This common type of bacteria leaves twigs and branches on shrubs wilted and blackened. Often, the affected branches will bend over into the shape of a shepherd’s crook.

  • Dormant season: prune the infected areas of the shrub.
  • Tip: Be sure to clean pruning tools in-between shrub cuts.
  • Growing season: refrain from pruning shrubs due to the chance it could spread the disease, instead remove infected shrub from the landscape.

Nematodes

Symptoms include browning shrubbery and vegetation, which may cause undergrowth to die and/or fall off the plant. Root systems will be affected and plant growth will be stunted.

  • Do not use a chemical application to treat plants.
  • Remove infected plant from the landscape.
  • Protect other shrubs through water and fertilization.

Virus: Rose Mosaic Disease

You will notice signs of this virus if your shrub experiences color changes in its leaves, specifically a mosaic pattern of light or dark greens. Additional symptoms and signs include stunted growth and uncommon color changes.

  • Remove the infected shrub to prevent the spread of disease.
  • Tip: It’s important to be on top of insect management because Rose Mosaic Disease can spread through your landscape from insects feeding on additional health plants.

Many people focus on the health of their plants in the summer and then that attention wanes. It’s important to be proactive to prevent shrub disease throughout the year. Be aware of the following factors that are all important to good plant health:

  • Proper air circulation and ventilation
  • Use of native plants (planting the right plant that will survive the culture of your landscape, i.e. choosing shrubs that will withstand the harsh winter temperatures or extreme heat during the summer months of your locality)
  • Proper sunlight
  • Be sure water is not sitting on the leaves of the plant
  • Plant resistant cultivators (plant disease resistance will protect plants from pathogens)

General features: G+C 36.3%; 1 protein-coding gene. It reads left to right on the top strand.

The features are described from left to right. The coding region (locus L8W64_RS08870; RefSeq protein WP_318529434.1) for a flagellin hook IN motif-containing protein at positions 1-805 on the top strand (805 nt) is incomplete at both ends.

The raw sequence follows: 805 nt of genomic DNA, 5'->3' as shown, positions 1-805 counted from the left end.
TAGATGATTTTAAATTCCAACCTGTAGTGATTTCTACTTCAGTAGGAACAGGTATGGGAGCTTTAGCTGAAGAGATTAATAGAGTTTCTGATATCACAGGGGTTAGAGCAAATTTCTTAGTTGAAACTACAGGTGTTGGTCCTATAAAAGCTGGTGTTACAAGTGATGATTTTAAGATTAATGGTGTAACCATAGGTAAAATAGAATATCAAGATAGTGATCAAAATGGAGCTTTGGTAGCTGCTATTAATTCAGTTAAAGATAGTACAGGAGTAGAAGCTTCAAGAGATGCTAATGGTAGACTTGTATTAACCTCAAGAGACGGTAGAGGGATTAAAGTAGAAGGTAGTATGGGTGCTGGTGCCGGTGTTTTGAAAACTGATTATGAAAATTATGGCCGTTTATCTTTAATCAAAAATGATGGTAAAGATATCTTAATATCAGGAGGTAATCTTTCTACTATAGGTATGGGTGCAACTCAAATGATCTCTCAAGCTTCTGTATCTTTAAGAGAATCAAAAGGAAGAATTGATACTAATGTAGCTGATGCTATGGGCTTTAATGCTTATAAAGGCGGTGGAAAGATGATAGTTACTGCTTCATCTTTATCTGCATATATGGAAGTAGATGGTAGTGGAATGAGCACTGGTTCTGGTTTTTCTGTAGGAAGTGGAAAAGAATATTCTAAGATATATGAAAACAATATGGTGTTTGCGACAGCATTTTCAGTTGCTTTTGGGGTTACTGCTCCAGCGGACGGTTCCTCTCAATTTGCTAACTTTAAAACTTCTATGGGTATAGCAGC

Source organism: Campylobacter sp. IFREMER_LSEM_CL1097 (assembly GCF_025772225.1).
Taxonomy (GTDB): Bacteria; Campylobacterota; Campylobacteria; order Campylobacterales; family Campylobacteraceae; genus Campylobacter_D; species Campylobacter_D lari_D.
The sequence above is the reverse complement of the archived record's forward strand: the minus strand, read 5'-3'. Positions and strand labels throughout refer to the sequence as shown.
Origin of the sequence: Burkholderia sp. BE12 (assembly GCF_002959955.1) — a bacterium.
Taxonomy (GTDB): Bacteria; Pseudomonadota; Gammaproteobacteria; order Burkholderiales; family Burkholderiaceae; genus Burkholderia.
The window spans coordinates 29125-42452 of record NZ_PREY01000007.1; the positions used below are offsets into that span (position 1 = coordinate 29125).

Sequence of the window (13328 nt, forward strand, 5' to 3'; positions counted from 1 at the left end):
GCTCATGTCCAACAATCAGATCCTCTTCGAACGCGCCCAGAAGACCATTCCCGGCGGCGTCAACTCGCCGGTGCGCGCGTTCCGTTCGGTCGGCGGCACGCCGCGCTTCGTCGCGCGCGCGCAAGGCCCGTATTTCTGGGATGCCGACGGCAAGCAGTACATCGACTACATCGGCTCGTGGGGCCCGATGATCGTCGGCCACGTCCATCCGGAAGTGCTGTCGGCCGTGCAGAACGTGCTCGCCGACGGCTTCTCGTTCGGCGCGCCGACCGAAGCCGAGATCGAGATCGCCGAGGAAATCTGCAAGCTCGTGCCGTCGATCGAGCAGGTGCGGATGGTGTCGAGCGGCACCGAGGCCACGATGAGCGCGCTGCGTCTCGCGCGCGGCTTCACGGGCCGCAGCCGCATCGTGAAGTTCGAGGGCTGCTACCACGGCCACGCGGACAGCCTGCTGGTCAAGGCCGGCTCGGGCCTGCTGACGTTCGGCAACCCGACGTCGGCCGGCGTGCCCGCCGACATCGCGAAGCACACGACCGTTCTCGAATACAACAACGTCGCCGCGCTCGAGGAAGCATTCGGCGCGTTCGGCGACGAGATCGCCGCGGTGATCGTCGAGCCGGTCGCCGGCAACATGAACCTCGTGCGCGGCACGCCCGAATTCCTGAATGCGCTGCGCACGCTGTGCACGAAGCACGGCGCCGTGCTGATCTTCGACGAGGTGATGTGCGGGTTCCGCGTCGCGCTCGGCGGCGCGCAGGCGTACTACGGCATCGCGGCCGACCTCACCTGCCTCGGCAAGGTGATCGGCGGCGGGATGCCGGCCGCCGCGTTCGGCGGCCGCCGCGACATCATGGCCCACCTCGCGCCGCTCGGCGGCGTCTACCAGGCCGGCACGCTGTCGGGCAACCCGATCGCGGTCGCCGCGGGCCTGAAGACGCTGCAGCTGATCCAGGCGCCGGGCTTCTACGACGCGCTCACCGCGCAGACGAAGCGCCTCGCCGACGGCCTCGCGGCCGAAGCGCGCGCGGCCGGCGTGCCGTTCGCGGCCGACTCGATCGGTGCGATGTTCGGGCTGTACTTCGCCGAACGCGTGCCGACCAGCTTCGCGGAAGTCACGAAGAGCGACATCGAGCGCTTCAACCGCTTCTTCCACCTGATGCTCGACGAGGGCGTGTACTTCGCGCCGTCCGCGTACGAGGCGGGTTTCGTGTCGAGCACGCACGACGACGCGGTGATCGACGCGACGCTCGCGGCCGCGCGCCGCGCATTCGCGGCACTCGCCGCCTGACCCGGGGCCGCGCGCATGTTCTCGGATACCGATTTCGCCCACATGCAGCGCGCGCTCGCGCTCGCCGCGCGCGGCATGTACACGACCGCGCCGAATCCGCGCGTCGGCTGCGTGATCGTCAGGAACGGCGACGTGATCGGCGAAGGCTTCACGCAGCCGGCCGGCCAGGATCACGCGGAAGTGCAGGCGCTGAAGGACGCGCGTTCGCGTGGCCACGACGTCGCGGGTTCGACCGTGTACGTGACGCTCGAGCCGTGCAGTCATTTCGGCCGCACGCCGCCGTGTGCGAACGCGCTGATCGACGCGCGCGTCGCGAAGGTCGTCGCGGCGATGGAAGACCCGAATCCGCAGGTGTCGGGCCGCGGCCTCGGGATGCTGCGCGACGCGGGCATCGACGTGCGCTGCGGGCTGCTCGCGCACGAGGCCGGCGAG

While these are some of the most comment shrub diseases, there’s a laundry list of other culprits that can be detrimental to your plants. A landscape professional can help identify problem posers and identify an appropriate treatment plan – and recommend steps to ward off disease before it strikes.

Photos courtesy of Sun Valley Landscaping, Omaha, NE.


How to cure a quince tree

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T he 20-year-old quince tree in Donald Sherlock’s Hampshire garden has been stricken by rust in recent years. Spraying is useless, he says, as is ignoring the disease in the hope that it will cure itself. Is it the end for the poor thing? And is there any point in replacing it?

Also known as quince leaf blight (Diplocarpon mespili), this is a common fungal disease of quinces and is almost uncurable. A tree tends to start the year well and blooms beautifully, but by July its leaves become spotty and start to fall off. The whole tree can defoliate by August, most of the branches leafing at the tips before autumn, although some may die. The disease is worse in wet, cold years, when even the fruit becomes ugly and spotty.

As Donald says, fungicide treatment is ineffective, so all he can do is clear up the fallen leaves, cut off dead shoots in winter, kill the weeds and remove some of the turf underneath the tree so that it can be fed with a general fertiliser each spring.

And the future? He could soldier on or replace it on a different site with a newer variety with greater disease resistance. 'Vranja’ is popular, but new varieties from Eastern Europe such as 'Lescovaka’ and 'Krymsk’ are also pretty tough.


Watch the video: 4 Reasons Why Your Fruit Tree is Not Producing Fruit